Net Neutrality Information
The day before Thanksgiving, the Federal Communications Commission (FCC) Chairman Pai publicly shared his plan to dismantle network neutrality protections approved by the FCC in 2015 and affirmed by the federal appeals court in 2016. The new draft order is scheduled to be voted on by the five FCC commissioners on December 14.
Why It Matters:
Net neutrality is the principle that internet service providers (ISPs) must enable access to all legal content and applications regardless of the source and without favoring or blocking specific services or websites. Strong, enforceable rules are critical to the functioning of modern libraries because we rely on the internet to collect, create and disseminate essential online information and services to the public. Libraries and our patrons cannot afford to be relegated to "slow lanes" on the internet. ALA has two resolutions regarding net neutrality: the first affirms net neutrality and the second reaffirms our support.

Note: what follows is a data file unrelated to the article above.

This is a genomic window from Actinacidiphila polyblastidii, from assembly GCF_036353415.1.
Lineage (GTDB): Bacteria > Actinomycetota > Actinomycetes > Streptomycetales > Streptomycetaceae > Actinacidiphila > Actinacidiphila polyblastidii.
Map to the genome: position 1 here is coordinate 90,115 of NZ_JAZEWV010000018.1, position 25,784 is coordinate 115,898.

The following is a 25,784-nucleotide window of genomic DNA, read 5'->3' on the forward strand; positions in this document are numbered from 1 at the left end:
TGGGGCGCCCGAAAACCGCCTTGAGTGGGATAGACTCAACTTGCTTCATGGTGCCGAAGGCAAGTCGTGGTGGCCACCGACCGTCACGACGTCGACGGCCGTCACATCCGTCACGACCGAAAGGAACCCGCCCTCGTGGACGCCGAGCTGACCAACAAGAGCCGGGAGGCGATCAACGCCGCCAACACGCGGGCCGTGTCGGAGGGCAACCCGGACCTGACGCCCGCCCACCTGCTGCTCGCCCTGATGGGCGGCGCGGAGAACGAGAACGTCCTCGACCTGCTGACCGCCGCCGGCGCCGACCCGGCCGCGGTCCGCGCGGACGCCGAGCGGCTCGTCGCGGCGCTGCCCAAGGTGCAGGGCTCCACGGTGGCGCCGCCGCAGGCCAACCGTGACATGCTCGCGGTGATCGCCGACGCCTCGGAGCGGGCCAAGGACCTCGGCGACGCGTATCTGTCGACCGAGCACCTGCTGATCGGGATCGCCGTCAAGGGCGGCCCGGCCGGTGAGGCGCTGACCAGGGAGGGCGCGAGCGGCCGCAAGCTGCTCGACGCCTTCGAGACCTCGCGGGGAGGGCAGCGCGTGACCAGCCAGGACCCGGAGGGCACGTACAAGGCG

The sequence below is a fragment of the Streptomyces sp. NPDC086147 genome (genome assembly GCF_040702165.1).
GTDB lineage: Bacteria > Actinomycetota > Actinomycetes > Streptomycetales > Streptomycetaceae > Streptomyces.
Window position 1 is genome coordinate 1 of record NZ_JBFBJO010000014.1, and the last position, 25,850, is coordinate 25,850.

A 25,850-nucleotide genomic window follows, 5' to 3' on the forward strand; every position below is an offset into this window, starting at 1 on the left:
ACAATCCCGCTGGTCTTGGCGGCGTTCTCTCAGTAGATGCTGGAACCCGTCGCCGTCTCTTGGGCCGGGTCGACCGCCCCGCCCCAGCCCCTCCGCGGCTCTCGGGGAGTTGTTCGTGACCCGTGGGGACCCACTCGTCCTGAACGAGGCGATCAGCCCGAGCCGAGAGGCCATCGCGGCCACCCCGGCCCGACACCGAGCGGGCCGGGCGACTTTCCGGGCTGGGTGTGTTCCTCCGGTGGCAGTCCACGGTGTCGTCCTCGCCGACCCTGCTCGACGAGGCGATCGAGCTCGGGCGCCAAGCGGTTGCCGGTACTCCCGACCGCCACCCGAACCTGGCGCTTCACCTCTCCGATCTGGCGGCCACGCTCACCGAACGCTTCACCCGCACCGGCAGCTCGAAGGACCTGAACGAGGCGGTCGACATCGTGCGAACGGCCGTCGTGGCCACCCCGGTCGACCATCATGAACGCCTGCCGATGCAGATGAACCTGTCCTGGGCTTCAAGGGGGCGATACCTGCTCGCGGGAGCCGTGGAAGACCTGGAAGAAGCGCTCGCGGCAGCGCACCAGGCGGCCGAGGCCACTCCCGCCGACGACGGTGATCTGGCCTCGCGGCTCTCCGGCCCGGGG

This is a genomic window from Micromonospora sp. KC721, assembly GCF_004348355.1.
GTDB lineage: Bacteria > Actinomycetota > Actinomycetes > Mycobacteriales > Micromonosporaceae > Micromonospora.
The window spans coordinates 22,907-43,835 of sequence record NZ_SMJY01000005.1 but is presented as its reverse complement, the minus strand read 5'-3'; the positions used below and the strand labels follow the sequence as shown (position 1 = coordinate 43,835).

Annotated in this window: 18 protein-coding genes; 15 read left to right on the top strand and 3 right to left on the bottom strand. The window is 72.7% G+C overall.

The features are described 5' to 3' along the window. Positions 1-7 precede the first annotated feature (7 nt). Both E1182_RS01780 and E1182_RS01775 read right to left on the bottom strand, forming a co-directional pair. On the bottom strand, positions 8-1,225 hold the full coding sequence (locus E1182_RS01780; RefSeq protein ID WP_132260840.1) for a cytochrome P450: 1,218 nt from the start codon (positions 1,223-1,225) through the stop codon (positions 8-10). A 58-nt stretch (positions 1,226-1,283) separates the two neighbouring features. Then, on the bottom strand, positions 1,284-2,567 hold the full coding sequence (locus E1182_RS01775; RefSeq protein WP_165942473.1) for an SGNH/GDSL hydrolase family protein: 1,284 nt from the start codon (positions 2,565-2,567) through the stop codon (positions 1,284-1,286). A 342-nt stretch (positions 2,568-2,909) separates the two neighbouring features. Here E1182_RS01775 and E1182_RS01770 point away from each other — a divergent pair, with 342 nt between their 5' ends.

What You Can Do:
Right now, the FCC is not accepting public comments (that may come later), but strong disapproval from members of Congress (especially from Republicans and those that serve on committees with oversight for the FCC) could force a pause in the December 14 vote to derail net neutrality. Make your voice heard now by emailing your member of Congress to support net neutrality protections.
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